In a meta-analysis, selective COX-2 inhibitors, diclofenac, and ibuprofen showed elevated rates of coronary events (non-fatal MI or death from coronary disease).7 Compared to other NSAIDs, high dose naproxen did not show the increased risk of major coronary or vascular events. Nonetheless, nearly all NSAID regimens displayed a 2-fold increase in the risk of hospitalization due to heart failure, possibly related to sodium retention.8

In a large, country-wide observational study in Denmark, researchers found a correlation between NSAID use and death rate, with COX-2 selective inhibitors having an increased hazard ratio for death. Ibuprofen used in quantities greater than 1,200 mg were associated with an increased hazard ratio for the composite end-point of myocardial infarction (MI) and death, as was diclofenac dosages greater than 100 mg, and selective COX-2 inhibitors such as celecoxib. Naproxen use was not associated with increased hazard ratio for death and MI.9

In 2007, the American Heart Association released a update recommending the avoidance of selective COX-2 inhibitors in patients with, or at high risk of, cardiovascular disease.10 In 2015, the US Food and Drug Administration strengthened its warning that non-aspirin NSAIDs can cause adverse cardiovascular outcomes, include myocardial infarction, stroke, and heart failure.11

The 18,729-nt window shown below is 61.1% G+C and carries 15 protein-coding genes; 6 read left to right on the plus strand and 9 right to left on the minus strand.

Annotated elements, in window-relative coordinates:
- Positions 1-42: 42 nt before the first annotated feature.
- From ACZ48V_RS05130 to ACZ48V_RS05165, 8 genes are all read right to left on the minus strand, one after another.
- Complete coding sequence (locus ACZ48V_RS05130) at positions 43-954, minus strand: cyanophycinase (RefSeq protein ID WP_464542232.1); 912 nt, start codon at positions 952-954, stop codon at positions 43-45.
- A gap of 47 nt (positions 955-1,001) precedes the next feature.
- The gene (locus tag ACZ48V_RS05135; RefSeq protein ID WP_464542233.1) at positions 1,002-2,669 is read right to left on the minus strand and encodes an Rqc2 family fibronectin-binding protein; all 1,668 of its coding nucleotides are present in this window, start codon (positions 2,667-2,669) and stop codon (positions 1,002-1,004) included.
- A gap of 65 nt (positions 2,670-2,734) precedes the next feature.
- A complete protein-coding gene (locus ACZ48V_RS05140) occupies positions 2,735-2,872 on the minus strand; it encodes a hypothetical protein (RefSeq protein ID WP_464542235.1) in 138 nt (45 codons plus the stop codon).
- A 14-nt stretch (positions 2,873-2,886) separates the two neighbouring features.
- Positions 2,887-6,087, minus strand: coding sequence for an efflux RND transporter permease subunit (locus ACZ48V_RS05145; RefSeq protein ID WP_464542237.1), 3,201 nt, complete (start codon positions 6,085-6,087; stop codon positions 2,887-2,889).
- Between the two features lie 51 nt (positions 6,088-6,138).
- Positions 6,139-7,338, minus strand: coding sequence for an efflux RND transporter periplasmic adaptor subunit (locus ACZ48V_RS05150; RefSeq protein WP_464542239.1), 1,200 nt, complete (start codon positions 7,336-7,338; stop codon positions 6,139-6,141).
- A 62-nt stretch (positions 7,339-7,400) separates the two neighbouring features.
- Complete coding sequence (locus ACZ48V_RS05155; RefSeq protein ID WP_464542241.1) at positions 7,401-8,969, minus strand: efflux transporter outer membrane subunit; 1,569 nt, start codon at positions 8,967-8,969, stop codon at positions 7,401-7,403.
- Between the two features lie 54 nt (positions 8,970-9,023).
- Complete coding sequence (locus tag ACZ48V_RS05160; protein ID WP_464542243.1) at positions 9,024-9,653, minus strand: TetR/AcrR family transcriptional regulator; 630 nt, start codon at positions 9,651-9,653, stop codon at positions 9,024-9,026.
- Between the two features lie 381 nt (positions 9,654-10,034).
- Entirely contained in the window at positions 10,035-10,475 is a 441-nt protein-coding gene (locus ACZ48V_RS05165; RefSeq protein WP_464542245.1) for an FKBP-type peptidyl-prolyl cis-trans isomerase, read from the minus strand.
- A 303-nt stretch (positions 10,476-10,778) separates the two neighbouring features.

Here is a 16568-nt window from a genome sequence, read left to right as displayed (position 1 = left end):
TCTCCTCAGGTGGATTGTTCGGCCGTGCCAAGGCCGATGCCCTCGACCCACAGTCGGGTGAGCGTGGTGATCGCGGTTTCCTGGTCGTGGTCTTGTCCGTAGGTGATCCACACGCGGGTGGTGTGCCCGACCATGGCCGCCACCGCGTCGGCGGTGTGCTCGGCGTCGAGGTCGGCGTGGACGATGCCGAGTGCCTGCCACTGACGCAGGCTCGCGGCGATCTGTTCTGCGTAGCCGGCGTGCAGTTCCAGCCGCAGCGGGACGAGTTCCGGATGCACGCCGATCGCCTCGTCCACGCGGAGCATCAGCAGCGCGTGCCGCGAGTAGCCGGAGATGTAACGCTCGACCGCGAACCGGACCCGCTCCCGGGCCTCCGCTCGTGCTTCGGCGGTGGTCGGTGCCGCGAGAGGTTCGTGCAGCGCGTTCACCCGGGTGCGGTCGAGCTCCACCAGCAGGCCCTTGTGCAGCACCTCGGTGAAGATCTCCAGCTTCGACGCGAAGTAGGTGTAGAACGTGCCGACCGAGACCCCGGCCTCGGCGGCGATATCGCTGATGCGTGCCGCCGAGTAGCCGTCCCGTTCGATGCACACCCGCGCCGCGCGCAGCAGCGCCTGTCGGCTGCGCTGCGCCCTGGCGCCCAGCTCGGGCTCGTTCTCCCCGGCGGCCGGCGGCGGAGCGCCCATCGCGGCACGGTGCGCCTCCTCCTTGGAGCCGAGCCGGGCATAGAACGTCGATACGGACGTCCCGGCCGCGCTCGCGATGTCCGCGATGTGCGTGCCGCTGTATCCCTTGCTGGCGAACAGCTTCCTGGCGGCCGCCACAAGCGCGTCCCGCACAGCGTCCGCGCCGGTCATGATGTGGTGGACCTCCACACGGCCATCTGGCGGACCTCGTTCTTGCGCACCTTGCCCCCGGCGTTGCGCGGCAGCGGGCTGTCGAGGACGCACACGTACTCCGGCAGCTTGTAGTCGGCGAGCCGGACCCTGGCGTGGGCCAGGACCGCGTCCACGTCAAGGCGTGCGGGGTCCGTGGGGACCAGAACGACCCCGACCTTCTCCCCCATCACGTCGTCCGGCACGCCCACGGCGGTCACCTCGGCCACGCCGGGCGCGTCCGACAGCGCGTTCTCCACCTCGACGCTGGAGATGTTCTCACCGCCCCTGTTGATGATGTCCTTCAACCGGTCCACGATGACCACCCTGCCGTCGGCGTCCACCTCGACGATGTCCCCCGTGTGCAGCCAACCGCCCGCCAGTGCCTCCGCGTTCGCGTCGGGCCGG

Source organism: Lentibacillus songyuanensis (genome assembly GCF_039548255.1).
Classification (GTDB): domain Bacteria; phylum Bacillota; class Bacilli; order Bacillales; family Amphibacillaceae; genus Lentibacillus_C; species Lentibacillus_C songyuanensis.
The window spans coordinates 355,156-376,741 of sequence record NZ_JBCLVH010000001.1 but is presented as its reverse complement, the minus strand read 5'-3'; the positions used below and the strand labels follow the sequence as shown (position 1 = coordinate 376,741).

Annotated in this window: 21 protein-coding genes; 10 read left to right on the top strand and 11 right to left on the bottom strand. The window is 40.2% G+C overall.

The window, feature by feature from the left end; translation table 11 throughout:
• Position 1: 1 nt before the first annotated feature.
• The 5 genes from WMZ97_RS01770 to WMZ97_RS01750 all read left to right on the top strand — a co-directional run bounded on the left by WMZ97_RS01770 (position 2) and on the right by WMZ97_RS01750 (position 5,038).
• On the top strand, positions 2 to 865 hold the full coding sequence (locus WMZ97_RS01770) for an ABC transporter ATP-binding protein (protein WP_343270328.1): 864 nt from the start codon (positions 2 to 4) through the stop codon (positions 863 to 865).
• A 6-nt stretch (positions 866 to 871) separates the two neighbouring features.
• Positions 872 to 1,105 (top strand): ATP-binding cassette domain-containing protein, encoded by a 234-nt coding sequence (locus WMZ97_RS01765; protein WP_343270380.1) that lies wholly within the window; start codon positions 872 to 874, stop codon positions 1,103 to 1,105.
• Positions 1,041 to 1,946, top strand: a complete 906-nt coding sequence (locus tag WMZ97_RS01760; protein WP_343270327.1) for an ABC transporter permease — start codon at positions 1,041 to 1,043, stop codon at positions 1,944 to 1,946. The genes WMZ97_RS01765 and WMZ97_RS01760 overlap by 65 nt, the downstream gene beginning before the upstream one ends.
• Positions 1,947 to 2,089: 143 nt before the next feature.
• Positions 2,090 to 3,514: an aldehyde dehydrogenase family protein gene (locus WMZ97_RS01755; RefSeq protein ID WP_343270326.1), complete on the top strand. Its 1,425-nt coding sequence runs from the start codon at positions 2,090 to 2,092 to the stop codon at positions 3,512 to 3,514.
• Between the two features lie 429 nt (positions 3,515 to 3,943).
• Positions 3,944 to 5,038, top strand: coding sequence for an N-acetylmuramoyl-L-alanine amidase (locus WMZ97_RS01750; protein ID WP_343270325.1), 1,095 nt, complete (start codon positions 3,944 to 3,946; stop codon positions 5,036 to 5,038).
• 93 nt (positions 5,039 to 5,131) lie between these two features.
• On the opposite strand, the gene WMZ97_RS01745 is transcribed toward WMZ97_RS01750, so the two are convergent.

Acute Kidney Injury:

In otherwise healthy individuals, prostaglandins do not play a significant role in the hemodynamics of the kidney; however, in the setting of prolonged vaso-constriction, prostaglandin synthesis is increased to preserve glomerular filtration rate. Prolonged NSAID use can limit prostaglandins synthesis below the required level, resulting in acute kidney injury.12 This relationship between NSAID use and acute kidney injury is well established. A systematic review comparing individual NSAIDs found no significant difference in regards to risk of acute kidney injury; however, elevated risks were noted for selective and partially selective NSAIDs (diclofenac, meloxicam, celecoxib).13


All NSAIDs are absorbed completely, and have small volumes of distribution (Table 1). NSAIDs are tightly bound to albumin; therefore, in patients low levels of albumin, serum levels of NSADS will be elevated.


Table 1: Pharmacokinetics of various NSAIDs
NSAID Peak Plasma Time, hrs Half-life, hrs Equivalent dosing, mga COX Selectivity
Ibuprofen 2 (tablet) 2–4 600 tid Non-selective
Naproxen 1–4 (tablet) < 12 500 bid Non-selective
Diclofenac 1 (tablet) 1.2–2 50 tid Partially COX-2 selective
Meloxicam 4-5 15–20 7.5 qd Relatively COX-2 selective
Celecoxib < 3 11 200 bid COX-2 selective
Abbreviations: tid, three times daily; bid, twice daily; qd, once daily

aBased off of medium dose14

In summary, there are many choices when deciding which NSAID to use in our patients. Diclofenac appears to have lower GI toxicity, whereas data suggests that naproxen has the least cardiotoxic effects. Practitioners should take into account patient bleeding risk, cardiovascular risk, and frequency of dosing to help guide appropriate therapy.

Dr. Vishal Shah is an internal medicine resident at NYU Langone Health

Peer reviewed by David Kudlowitz, MD, chief resident, internal medicine, NYU Langone Health

Image courtesy of Wikimedia Commons